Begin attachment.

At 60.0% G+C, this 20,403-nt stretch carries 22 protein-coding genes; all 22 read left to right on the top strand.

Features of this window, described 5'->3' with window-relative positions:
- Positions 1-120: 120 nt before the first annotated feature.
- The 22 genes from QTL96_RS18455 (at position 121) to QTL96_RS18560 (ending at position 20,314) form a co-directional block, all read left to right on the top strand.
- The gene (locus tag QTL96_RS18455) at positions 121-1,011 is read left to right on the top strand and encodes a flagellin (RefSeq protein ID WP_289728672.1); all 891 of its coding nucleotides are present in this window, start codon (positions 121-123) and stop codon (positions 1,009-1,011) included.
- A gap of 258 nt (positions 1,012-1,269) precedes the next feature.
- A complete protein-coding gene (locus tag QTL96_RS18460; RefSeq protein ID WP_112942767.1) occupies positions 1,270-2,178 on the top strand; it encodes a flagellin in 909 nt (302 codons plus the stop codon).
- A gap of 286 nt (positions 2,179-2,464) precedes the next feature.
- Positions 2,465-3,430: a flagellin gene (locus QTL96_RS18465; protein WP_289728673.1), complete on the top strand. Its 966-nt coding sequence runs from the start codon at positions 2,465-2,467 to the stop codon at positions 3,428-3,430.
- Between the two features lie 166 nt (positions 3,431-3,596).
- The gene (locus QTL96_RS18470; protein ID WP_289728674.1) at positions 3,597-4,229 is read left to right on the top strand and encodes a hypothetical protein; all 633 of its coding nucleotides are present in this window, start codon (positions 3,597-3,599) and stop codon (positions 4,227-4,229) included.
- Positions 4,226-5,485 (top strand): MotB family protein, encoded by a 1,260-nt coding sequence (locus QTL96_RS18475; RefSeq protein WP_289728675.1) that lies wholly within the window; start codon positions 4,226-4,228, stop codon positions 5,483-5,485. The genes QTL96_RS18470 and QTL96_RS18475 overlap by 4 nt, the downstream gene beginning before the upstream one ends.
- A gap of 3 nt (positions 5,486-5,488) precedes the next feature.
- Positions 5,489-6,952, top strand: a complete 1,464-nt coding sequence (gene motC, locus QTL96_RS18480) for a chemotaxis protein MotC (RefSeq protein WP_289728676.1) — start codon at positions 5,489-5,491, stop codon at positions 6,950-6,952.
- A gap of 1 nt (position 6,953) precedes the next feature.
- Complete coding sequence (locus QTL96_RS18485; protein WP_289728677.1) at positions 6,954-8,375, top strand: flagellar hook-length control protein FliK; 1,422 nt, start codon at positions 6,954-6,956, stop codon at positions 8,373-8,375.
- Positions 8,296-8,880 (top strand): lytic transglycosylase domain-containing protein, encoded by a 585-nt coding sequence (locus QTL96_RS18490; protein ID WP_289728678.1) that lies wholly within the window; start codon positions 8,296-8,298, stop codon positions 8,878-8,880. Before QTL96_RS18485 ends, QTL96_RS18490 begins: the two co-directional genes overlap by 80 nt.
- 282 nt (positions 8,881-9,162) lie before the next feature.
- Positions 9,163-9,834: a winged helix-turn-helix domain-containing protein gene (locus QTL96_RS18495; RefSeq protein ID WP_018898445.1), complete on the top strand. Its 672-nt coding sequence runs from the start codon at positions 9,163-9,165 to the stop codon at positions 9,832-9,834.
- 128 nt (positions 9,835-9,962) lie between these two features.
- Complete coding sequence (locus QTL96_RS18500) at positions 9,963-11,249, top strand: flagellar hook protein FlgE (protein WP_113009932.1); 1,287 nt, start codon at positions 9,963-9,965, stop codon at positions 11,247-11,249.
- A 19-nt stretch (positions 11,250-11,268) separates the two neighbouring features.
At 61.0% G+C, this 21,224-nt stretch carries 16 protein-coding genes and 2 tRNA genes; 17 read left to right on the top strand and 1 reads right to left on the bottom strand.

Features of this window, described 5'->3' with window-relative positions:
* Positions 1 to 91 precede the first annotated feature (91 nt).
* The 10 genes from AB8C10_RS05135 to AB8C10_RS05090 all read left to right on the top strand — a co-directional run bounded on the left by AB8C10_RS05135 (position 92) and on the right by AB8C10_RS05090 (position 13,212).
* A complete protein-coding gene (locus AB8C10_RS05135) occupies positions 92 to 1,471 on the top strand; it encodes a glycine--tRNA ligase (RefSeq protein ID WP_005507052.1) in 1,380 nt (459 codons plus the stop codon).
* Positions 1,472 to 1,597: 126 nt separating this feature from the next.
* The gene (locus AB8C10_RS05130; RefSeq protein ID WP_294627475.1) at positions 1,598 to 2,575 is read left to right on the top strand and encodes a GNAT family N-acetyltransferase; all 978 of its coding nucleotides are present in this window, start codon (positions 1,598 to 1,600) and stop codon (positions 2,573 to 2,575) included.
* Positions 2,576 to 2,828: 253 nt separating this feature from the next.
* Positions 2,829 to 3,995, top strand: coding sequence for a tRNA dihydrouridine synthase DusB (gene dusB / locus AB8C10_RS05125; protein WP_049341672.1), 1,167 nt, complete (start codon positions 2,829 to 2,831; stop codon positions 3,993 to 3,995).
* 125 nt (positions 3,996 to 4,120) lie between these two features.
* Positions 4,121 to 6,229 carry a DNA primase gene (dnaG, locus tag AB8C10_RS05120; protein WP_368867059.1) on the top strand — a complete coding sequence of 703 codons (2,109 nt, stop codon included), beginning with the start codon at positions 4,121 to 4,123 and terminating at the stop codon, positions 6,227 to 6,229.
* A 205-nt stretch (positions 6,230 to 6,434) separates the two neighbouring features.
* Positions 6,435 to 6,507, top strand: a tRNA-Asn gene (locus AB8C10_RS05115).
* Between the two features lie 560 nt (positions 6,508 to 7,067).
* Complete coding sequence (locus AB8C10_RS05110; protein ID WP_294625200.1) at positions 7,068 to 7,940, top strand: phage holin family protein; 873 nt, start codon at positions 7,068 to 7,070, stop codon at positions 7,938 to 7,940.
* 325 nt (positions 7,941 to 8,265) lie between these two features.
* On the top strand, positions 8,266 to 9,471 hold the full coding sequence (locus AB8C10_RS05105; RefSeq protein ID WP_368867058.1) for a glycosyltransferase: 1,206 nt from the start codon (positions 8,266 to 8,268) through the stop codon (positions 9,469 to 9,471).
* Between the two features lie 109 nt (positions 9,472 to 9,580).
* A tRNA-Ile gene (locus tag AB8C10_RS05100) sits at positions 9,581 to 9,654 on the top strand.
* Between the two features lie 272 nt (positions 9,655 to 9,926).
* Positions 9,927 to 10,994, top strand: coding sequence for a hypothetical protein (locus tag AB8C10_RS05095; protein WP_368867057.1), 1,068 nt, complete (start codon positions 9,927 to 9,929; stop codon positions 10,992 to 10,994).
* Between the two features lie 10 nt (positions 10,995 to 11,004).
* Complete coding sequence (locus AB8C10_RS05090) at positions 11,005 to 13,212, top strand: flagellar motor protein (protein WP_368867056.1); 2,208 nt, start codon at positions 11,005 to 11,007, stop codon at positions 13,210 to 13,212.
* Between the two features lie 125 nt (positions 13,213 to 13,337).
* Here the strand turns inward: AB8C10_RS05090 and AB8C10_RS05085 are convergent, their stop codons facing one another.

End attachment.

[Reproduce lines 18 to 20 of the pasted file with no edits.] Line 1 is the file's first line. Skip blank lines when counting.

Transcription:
- 282 nt (positions 8,881-9,162) lie before the next feature.
- Positions 9,163-9,834: a winged helix-turn-helix domain-containing protein gene (locus QTL96_RS18495; RefSeq protein ID WP_018898445.1), complete on the top strand. Its 672-nt coding sequence runs from the start codon at positions 9,163-9,165 to the stop codon at positions 9,832-9,834.
- 128 nt (positions 9,835-9,962) lie between these two features.